Asked in the panel discussion what was top issue facing spaceports seeking to grow the commercial space industry, the near-unanimous answer was a lack of funding for infrastructure, even for those without any launch activity. “It’s been something we’ve been struggling with and I’ve been trying to find a source for that. Right now that is the number one constraint,” said Todd Lindner of Cecil Air and Space Port in Jacksonville, Florida. That site, a former naval air station, has been an FAA-licensed spaceport for several years but has yet to host any launches.
Cecil is one of several airports that have FAA spaceport licenses, but run into problems with funding. The FAA offers grants to airports for infrastructure improvements, but there is as yet nothing analogous for space-specific infrastructure, including at those same airports that have spaceport licenses. “I think we’re going to need to have, in the future, dedicated funding set aside within the space side of the FAA as well to support those specific needs,” said Dave Ruppel of Colorado Air and Space Port, an airport with an FAA spaceport license just outside Denver.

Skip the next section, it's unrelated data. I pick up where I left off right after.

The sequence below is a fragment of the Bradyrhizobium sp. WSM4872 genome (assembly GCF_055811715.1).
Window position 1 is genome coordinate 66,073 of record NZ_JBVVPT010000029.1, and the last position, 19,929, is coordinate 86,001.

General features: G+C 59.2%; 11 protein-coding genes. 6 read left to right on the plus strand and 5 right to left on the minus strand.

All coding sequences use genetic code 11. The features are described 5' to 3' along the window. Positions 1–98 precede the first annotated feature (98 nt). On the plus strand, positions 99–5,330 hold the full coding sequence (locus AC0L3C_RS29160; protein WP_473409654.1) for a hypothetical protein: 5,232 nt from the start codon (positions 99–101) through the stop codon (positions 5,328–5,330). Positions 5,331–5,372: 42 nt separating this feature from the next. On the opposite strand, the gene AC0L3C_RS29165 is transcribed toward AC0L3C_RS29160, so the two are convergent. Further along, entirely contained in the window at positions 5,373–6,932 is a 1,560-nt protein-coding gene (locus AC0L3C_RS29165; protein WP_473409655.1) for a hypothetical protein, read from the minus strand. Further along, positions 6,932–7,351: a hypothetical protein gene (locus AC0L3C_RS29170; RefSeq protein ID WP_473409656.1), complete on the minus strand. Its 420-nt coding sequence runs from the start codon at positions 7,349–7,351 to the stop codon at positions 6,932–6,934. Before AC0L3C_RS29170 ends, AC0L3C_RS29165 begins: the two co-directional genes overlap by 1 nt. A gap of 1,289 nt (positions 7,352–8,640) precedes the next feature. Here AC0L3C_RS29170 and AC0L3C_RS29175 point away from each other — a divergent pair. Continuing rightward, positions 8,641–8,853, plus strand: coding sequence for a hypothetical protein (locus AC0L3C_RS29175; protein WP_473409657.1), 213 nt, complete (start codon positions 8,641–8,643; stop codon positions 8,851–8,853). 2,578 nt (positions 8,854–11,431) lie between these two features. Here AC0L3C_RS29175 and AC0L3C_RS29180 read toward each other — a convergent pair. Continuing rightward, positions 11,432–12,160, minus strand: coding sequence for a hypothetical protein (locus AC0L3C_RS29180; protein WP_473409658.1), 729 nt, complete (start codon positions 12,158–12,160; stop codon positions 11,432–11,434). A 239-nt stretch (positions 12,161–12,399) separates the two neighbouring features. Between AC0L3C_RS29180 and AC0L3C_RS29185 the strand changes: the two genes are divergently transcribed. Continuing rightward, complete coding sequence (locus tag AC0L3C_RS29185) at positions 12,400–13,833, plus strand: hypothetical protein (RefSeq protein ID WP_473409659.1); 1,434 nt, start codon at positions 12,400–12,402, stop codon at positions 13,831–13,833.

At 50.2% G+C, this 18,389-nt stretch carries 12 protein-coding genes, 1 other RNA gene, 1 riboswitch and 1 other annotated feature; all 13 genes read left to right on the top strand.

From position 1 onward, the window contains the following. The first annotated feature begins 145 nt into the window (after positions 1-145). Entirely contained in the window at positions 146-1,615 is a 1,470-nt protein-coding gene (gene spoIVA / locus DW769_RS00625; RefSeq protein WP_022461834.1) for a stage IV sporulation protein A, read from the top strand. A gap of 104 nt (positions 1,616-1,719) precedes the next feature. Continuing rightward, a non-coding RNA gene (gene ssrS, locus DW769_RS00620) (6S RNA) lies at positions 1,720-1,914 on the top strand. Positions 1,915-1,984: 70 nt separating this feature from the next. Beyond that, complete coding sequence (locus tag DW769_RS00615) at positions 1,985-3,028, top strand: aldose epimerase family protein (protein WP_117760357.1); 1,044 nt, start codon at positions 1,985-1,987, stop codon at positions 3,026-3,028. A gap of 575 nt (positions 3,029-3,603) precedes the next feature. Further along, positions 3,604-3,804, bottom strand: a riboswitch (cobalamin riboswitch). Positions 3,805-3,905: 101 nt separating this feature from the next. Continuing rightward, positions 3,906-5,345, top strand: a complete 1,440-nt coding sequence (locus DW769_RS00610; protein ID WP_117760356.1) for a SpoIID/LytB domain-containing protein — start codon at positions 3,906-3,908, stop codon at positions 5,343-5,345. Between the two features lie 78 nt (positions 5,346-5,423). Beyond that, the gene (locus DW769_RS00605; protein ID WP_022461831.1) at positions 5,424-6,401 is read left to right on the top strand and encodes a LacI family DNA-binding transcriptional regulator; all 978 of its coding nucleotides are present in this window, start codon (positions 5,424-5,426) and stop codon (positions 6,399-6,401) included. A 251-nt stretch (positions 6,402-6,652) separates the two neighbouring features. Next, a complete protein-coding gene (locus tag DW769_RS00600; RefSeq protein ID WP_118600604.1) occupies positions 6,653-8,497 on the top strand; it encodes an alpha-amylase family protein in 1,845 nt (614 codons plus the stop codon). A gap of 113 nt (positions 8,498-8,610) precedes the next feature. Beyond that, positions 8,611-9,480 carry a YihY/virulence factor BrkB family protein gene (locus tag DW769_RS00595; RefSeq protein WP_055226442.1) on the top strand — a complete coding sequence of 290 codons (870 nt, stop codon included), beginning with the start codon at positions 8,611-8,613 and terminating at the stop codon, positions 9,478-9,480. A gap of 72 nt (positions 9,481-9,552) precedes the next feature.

Some are looking for state and local support as well. “The state of California really needs to open up its eyes about the importance of commercial space,” said David Evans, acting head of Mojave Air and Space Port. (The spaceport announced last week it was hiring Cecil’s Lindner as its new CEO.) “We’ve tried contracting the last couple of governors and getting help, and it’s been crickets.”
“The city has fully supported the development of the Houston Spaceport,” said Jimmy Spence, representing that spaceport, also known as Ellington Airport. At the state level, he added, there’s now a “little bit better recognition” of spaceports.
|“I just don’t see anybody else doing that level of launches right now,” Koenigsmann said, comparing SpaceX’s launch rate with other users of the Eastern Range.
One executive called for greater federal coordination and support, helping to build a network of spaceports that can serve government and commercial needs. “There’s a lot of areas trying to develop spaceports. There would be a natural competition and kind of tragedy of the commons, if you will, if things develop too fast to support the markets that each spaceport can serve,” said Scott McLaughlin, executive director of Spaceport America.
He called on the federal government to develop a more strategic view of spaceports, as well as funding to support them. “If the federal government can develop some competitive criteria that allows spaceports to grow in a way that makes sense, I think that would be very helpful to the industry,” he said.